and all according to custom wrapped them round in fat,
a double fold sliced clean and topped with strips of flesh. …
Once they’d burned the bones and tasted the organs,
they sliced the rest into pieces, spitted them on skewers
and raising points to the fire, broiled all the meats.
So visceral. And it almost makes your head spin, everything happening again to everyone everywhere. Some of these passages are introduced in the very first book, to be repeated throughout to the end (or to be saved to the end); others are just coming on for the first time when Odysseus—“there was a son, or was he all a dream”—is killing the suitors. And it’s strange, the whole time the action seems to come on so fast, only to pull you back under where you’ve heard it all before, and then the whole passage has just set up the next scene for you.
Obviously I found the technique highly effective—fugue-like and entrancing. If/when this gets a re-read, I’d like to be really methodical about noting the passages (certainly someone must have done this already); I’d also like to read a different translation, probably the Lattimore (reviving my minimal Ancient Greek is probably not an option, though tempting for this purpose). I really liked this one but of course it’s hard to trust these things, and I heard that Fagles actually has a tendency against repetition of the epithets (from a nonreputable source; is this true?).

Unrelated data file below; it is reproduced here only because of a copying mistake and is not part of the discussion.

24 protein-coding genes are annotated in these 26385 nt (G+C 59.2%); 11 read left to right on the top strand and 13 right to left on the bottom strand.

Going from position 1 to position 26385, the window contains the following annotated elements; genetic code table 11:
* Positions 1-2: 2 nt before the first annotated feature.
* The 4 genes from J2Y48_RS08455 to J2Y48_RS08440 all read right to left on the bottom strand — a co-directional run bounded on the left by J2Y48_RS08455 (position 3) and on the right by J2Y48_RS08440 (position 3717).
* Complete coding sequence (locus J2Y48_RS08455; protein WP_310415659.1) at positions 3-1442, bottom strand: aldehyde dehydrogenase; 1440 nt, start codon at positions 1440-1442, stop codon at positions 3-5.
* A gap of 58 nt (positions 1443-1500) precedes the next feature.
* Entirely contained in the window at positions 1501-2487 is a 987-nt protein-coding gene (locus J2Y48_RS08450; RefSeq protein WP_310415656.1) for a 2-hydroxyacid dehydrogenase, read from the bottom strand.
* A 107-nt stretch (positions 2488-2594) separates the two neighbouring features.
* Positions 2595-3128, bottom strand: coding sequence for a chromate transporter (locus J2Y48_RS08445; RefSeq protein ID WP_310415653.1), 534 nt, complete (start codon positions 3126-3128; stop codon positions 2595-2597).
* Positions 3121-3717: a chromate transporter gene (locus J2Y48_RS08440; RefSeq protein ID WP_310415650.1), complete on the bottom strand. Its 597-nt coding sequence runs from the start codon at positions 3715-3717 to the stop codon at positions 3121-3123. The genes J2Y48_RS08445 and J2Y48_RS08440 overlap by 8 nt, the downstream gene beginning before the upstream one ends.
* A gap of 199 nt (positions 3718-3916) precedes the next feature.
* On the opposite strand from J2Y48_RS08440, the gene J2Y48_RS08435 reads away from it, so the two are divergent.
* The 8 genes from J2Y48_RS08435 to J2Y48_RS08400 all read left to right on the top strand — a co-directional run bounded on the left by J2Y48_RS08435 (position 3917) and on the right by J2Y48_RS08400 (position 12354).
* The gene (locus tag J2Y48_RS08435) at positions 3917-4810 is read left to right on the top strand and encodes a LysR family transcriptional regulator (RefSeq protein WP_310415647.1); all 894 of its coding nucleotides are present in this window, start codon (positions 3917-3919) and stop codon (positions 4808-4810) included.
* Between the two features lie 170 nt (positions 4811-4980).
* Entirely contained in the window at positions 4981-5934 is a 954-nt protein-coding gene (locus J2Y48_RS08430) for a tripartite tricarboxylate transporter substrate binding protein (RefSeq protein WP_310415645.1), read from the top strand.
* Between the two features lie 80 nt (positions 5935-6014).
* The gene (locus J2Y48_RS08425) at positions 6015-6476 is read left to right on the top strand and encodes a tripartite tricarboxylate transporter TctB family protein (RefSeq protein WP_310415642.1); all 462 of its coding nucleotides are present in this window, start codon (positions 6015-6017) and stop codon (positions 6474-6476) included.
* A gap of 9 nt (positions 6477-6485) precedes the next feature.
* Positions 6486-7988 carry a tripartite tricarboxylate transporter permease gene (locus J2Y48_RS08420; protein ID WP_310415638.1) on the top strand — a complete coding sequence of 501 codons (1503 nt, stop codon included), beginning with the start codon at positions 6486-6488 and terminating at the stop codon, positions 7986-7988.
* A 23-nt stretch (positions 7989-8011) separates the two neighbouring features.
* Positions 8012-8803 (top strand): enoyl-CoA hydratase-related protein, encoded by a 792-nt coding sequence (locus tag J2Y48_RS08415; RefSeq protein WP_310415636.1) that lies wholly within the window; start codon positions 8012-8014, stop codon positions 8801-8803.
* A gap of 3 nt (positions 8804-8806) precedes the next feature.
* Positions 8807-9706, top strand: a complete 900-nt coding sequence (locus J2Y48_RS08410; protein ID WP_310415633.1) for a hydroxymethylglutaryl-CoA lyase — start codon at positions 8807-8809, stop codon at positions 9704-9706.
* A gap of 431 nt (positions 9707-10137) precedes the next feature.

Tomorrow: the fish-infested sea.
So last week I told the consumption partner about the upcoming maritime theme. He is, as a rule, completely uninterested in the blog, but this got him very excited. He even started recommending books! One of his suggestions was a funny one, not really what you would think of as maritime literature at all, but sailing and the sea do play a large role in it, and it will also serve as my first and possibly greatest de-humiliation of the year: The Odyssey.